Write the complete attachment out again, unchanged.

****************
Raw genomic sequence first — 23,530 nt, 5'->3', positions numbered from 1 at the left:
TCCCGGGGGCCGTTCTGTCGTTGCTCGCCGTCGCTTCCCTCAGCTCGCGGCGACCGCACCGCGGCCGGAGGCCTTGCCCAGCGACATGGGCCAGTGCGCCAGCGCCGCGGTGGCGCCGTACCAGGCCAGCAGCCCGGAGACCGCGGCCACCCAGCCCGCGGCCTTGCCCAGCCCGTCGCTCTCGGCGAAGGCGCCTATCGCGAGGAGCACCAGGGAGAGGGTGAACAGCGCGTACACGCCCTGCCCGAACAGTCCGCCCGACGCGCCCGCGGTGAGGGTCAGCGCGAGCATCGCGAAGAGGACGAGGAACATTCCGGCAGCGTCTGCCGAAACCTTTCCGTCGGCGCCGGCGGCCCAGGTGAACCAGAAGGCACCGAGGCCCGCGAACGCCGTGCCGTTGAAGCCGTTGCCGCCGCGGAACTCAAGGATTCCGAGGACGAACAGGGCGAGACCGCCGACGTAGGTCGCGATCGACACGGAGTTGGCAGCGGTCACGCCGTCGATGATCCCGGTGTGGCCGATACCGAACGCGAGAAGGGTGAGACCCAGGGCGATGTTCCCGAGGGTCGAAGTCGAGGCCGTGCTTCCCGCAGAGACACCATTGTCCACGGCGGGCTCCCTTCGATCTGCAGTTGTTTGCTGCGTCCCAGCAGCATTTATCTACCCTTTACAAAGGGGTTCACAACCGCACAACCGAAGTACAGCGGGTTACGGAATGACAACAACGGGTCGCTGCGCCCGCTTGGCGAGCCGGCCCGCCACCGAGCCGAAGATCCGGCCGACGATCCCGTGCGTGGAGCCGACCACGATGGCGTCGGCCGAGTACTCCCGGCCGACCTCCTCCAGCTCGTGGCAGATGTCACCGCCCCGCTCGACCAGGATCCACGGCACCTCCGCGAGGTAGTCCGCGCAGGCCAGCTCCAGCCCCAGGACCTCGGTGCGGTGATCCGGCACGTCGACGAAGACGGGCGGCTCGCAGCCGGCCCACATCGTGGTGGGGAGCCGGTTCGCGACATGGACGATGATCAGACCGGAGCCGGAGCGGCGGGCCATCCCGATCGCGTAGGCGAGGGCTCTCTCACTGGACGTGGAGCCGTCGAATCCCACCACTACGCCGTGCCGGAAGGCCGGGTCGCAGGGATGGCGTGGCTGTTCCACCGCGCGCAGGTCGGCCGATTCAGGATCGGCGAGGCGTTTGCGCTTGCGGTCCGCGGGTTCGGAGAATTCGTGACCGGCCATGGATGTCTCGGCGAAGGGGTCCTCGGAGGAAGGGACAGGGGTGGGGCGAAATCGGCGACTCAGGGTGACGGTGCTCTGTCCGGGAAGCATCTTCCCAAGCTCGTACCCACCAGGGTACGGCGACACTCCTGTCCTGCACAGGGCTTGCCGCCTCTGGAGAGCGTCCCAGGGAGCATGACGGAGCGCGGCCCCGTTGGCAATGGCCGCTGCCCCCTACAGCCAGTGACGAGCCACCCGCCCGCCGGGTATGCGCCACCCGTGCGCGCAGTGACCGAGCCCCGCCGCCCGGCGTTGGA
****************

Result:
Raw genomic sequence first — 23,530 nt, 5'->3', positions numbered from 1 at the left:
TCCCGGGGGCCGTTCTGTCGTTGCTCGCCGTCGCTTCCCTCAGCTCGCGGCGACCGCACCGCGGCCGGAGGCCTTGCCCAGCGACATGGGCCAGTGCGCCAGCGCCGCGGTGGCGCCGTACCAGGCCAGCAGCCCGGAGACCGCGGCCACCCAGCCCGCGGCCTTGCCCAGCCCGTCGCTCTCGGCGAAGGCGCCTATCGCGAGGAGCACCAGGGAGAGGGTGAACAGCGCGTACACGCCCTGCCCGAACAGTCCGCCCGACGCGCCCGCGGTGAGGGTCAGCGCGAGCATCGCGAAGAGGACGAGGAACATTCCGGCAGCGTCTGCCGAAACCTTTCCGTCGGCGCCGGCGGCCCAGGTGAACCAGAAGGCACCGAGGCCCGCGAACGCCGTGCCGTTGAAGCCGTTGCCGCCGCGGAACTCAAGGATTCCGAGGACGAACAGGGCGAGACCGCCGACGTAGGTCGCGATCGACACGGAGTTGGCAGCGGTCACGCCGTCGATGATCCCGGTGTGGCCGATACCGAACGCGAGAAGGGTGAGACCCAGGGCGATGTTCCCGAGGGTCGAAGTCGAGGCCGTGCTTCCCGCAGAGACACCATTGTCCACGGCGGGCTCCCTTCGATCTGCAGTTGTTTGCTGCGTCCCAGCAGCATTTATCTACCCTTTACAAAGGGGTTCACAACCGCACAACCGAAGTACAGCGGGTTACGGAATGACAACAACGGGTCGCTGCGCCCGCTTGGCGAGCCGGCCCGCCACCGAGCCGAAGATCCGGCCGACGATCCCGTGCGTGGAGCCGACCACGATGGCGTCGGCCGAGTACTCCCGGCCGACCTCCTCCAGCTCGTGGCAGATGTCACCGCCCCGCTCGACCAGGATCCACGGCACCTCCGCGAGGTAGTCCGCGCAGGCCAGCTCCAGCCCCAGGACCTCGGTGCGGTGATCCGGCACGTCGACGAAGACGGGCGGCTCGCAGCCGGCCCACATCGTGGTGGGGAGCCGGTTCGCGACATGGACGATGATCAGACCGGAGCCGGAGCGGCGGGCCATCCCGATCGCGTAGGCGAGGGCTCTCTCACTGGACGTGGAGCCGTCGAATCCCACCACTACGCCGTGCCGGAAGGCCGGGTCGCAGGGATGGCGTGGCTGTTCCACCGCGCGCAGGTCGGCCGATTCAGGATCGGCGAGGCGTTTGCGCTTGCGGTCCGCGGGTTCGGAGAATTCGTGACCGGCCATGGATGTCTCGGCGAAGGGGTCCTCGGAGGAAGGGACAGGGGTGGGGCGAAATCGGCGACTCAGGGTGACGGTGCTCTGTCCGGGAAGCATCTTCCCAAGCTCGTACCCACCAGGGTACGGCGACACTCCTGTCCTGCACAGGGCTTGCCGCCTCTGGAGAGCGTCCCAGGGAGCATGACGGAGCGCGGCCCCGTTGGCAATGGCCGCTGCCCCCTACAGCCAGTGACGAGCCACCCGCCCGCCGGGTATGCGCCACCCGTGCGCGCAGTGACCGAGCCCCGCCGCCCGGCGTTGGA